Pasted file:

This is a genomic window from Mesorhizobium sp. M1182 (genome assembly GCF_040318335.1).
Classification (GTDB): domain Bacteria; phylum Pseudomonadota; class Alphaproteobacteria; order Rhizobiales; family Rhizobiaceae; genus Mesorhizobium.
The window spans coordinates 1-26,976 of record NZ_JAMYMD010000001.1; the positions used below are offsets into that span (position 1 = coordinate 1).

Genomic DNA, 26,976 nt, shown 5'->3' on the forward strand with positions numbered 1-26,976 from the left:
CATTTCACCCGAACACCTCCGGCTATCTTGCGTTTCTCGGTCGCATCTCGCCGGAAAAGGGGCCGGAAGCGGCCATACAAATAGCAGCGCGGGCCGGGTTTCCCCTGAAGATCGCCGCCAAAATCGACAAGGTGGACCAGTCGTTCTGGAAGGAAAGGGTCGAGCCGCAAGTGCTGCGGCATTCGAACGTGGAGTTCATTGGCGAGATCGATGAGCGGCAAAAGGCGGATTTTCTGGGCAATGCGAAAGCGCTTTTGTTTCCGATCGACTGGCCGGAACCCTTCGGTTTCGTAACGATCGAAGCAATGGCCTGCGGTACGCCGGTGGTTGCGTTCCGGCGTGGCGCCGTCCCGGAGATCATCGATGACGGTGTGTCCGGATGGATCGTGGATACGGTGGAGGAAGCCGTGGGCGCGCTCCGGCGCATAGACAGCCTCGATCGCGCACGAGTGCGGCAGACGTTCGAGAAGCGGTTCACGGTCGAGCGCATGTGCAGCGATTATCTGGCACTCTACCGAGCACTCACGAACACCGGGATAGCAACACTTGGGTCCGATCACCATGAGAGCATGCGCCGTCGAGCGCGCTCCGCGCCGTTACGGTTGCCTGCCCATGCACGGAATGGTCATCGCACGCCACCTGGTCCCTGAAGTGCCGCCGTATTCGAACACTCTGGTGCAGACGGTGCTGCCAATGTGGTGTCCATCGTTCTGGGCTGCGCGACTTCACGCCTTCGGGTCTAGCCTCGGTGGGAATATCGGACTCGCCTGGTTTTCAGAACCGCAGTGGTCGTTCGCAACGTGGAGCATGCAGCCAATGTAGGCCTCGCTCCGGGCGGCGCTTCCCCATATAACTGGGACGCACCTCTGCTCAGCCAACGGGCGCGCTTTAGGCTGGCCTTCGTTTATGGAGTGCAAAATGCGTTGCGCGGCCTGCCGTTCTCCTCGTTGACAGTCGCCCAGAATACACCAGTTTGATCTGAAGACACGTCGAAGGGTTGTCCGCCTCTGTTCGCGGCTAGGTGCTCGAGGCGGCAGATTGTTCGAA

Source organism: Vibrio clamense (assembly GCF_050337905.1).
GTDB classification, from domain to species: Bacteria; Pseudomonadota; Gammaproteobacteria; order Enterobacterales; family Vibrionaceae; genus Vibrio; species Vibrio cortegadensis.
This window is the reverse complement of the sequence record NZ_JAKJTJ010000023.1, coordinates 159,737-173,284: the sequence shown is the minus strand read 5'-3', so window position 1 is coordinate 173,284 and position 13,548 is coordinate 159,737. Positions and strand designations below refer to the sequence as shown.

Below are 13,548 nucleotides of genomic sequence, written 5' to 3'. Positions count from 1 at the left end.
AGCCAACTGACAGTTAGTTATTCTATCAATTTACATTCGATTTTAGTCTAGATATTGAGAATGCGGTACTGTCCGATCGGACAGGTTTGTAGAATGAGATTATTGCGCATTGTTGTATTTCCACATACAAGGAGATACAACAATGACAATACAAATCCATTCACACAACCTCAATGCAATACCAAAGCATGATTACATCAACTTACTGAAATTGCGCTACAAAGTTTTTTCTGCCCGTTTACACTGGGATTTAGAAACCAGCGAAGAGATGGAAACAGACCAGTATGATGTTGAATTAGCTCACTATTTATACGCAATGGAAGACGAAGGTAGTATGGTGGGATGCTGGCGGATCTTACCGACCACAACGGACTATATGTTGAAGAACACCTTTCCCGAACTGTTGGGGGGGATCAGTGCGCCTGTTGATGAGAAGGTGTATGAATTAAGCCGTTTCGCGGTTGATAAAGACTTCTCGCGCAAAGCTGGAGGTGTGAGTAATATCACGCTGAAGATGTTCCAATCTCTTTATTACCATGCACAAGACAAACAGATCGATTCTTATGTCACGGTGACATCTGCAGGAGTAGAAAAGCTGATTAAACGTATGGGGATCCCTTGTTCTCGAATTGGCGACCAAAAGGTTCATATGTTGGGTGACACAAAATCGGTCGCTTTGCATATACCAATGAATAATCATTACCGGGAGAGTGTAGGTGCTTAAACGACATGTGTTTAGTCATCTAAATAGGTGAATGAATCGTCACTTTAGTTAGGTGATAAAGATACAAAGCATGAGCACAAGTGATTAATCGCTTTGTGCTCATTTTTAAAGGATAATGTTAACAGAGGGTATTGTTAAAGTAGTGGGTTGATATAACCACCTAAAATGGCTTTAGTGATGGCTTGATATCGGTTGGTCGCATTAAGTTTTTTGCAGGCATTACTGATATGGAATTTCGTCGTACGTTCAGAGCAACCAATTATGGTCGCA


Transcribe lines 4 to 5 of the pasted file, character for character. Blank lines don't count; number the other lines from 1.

Genomic DNA, 26,976 nt, shown 5'->3' on the forward strand with positions numbered 1-26,976 from the left:
CATTTCACCCGAACACCTCCGGCTATCTTGCGTTTCTCGGTCGCATCTCGCCGGAAAAGGGGCCGGAAGCGGCCATACAAATAGCAGCGCGGGCCGGGTTTCCCCTGAAGATCGCCGCCAAAATCGACAAGGTGGACCAGTCGTTCTGGAAGGAAAGGGTCGAGCCGCAAGTGCTGCGGCATTCGAACGTGGAGTTCATTGGCGAGATCGATGAGCGGCAAAAGGCGGATTTTCTGGGCAATGCGAAAGCGCTTTTGTTTCCGATCGACTGGCCGGAACCCTTCGGTTTCGTAACGATCGAAGCAATGGCCTGCGGTACGCCGGTGGTTGCGTTCCGGCGTGGCGCCGTCCCGGAGATCATCGATGACGGTGTGTCCGGATGGATCGTGGATACGGTGGAGGAAGCCGTGGGCGCGCTCCGGCGCATAGACAGCCTCGATCGCGCACGAGTGCGGCAGACGTTCGAGAAGCGGTTCACGGTCGAGCGCATGTGCAGCGATTATCTGGCACTCTACCGAGCACTCACGAACACCGGGATAGCAACACTTGGGTCCGATCACCATGAGAGCATGCGCCGTCGAGCGCGCTCCGCGCCGTTACGGTTGCCTGCCCATGCACGGAATGGTCATCGCACGCCACCTGGTCCCTGAAGTGCCGCCGTATTCGAACACTCTGGTGCAGACGGTGCTGCCAATGTGGTGTCCATCGTTCTGGGCTGCGCGACTTCACGCCTTCGGGTCTAGCCTCGGTGGGAATATCGGACTCGCCTGGTTTTCAGAACCGCAGTGGTCGTTCGCAACGTGGAGCATGCAGCCAATGTAGGCCTCGCTCCGGGCGGCGCTTCCCCATATAACTGGGACGCACCTCTGCTCAGCCAACGGGCGCGCTTTAGGCTGGCCTTCGTTTATGGAGTGCAAAATGCGTTGCGCGGCCTGCCGTTCTCCTCGTTGACAGTCGCCCAGAATACACCAGTTTGATCTGAAGACACGTCGAAGGGTTGTCCGCCTCTGTTCGCGGCTAGGTGCTCGAGGCGGCAGATTGTTCGAA